My career as an educator did not begin as a historian. When I graduated college, I planned to take a quick break from studying before starting medical school. With a psychology major and premed requirements in hand, I began a one-year fellowship as a math teacher at a Connecticut preparatory school. A temporary layover became a six-year stint. I discovered that I love teaching. Numbers and equations? Less so. My favorite interactions with students involved grappling with thorny social issues. Ultimately, the long-term plan to become a doctor morphed into a peripatetic journey through graduate schools in African American studies and American studies. Eventually, I landed at Milton, where some of the foundational goals I try to achieve in my history courses mirror those I pursued when I taught the Pythagorean theorem or the chain rule: making kids feel better. In fact, that objective fueled my original inspiration to become a pediatrician. Fulfilling this possibility in the classroom is embedded far deeper in the mechanics of learning than in the achievement of prescribed outcomes. Prioritizing process invites us to partner our study of history with philosophical considerations of humanity. After we investigate a few basics —Who? What? When? Where?—we can interrogate how and why people of the past negotiated their circumstances as they did. This arrangement coheres nicely with Milton students’ steadfast curiosity. Their abiding question is often “How did it get like this?”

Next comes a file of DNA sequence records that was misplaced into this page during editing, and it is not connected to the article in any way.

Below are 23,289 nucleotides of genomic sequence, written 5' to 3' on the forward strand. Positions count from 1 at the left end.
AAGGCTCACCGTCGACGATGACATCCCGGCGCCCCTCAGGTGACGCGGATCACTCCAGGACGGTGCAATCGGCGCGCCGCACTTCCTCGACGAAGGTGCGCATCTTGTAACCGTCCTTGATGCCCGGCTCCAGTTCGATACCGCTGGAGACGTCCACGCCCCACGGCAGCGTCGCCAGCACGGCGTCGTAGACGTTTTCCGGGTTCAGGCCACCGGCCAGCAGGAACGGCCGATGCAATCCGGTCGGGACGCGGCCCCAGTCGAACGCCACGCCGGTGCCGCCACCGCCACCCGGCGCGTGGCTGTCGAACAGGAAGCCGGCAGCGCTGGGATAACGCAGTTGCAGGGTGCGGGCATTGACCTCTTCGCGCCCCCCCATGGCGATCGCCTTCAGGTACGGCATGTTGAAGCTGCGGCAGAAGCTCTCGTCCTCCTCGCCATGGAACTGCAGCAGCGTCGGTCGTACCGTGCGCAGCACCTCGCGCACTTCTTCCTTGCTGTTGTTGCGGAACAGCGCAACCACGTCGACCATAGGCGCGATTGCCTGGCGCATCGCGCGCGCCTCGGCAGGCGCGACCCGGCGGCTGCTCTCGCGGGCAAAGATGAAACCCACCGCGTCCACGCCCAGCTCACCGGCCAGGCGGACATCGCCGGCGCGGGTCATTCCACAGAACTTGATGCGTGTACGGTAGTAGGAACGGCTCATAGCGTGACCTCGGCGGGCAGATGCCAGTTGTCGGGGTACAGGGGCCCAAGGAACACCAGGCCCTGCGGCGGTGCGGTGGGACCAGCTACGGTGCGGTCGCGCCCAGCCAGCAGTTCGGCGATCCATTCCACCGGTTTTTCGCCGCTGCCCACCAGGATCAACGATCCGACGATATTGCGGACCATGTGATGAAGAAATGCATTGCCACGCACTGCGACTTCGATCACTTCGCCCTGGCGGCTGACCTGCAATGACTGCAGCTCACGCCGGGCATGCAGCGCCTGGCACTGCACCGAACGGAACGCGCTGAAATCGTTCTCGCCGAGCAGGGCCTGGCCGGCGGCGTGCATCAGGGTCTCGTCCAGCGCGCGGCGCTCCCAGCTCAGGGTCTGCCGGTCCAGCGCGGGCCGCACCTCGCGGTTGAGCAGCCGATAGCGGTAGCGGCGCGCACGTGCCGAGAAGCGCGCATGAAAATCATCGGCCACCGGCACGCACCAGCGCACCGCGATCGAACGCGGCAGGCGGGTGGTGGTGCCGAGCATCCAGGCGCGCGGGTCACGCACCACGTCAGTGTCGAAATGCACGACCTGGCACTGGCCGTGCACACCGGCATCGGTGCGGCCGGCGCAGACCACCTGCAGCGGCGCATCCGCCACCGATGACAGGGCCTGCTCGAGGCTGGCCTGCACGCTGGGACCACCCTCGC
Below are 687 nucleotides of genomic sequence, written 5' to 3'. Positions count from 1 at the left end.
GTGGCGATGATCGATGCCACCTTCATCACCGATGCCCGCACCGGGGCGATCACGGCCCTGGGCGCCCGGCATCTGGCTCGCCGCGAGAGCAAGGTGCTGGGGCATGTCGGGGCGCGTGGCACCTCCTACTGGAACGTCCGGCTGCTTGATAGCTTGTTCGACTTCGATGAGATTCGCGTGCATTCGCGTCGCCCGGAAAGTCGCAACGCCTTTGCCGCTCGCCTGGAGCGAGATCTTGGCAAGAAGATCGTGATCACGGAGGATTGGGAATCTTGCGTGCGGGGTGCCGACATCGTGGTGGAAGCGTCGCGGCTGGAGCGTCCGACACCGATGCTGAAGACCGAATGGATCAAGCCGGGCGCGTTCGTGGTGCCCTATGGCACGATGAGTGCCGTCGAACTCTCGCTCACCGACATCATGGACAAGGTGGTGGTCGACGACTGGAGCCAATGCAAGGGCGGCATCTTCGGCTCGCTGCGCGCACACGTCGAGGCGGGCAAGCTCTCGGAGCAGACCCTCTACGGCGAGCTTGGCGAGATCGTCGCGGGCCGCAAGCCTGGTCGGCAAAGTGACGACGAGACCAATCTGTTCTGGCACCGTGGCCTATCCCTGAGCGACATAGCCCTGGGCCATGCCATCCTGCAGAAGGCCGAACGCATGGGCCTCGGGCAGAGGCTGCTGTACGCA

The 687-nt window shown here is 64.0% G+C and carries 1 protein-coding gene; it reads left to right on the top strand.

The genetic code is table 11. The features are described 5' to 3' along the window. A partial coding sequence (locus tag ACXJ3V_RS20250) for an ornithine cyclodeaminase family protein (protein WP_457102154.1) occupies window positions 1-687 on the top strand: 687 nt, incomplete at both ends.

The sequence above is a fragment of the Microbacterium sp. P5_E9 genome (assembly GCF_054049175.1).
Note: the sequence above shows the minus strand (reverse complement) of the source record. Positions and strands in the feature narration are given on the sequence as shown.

Somewhere within these explorations, students start to see that history consists of the stories we tell ourselves about ourselves. They begin to notice how power influences which stories we recall, even valorize. Later this year, my grandmother will turn 100. She has bequeathed to me invaluable accounts of her earliest years growing up in the Deep South just as her grandfather shared with her chronicles of his Mississippi childhood. Born into bondage in 1847, he began his life while James Polk occupied the White House, the ninth of 12 U. S. presidents to own people as property. Yes, 2022 is only a few grandparents’ grandparents away from slavery. How, then, does this conception affect our sense of the present? In my classes, I try to impress upon my students not just the relevance but the proximity of the past. I want them to recognize how various historical conditions intersect to determine people’s lived experience. While I certainly value content, memorization of easily “Googleable” facts is not what I emphasize. Besides grasping its details, for instance, how do students make sense of the significance of The 1619 Project? In the New York Times in 2019, the journalist Nikole Hannah-Jones spearheaded the historical endeavor that presented an alternative U.S. origin story. It provoked intense reactions, most notably from the White House, which denounced the work for “vilify[ing] our Founders and our founding.” The public outcry testifies to the importance we invest in how we remember the past.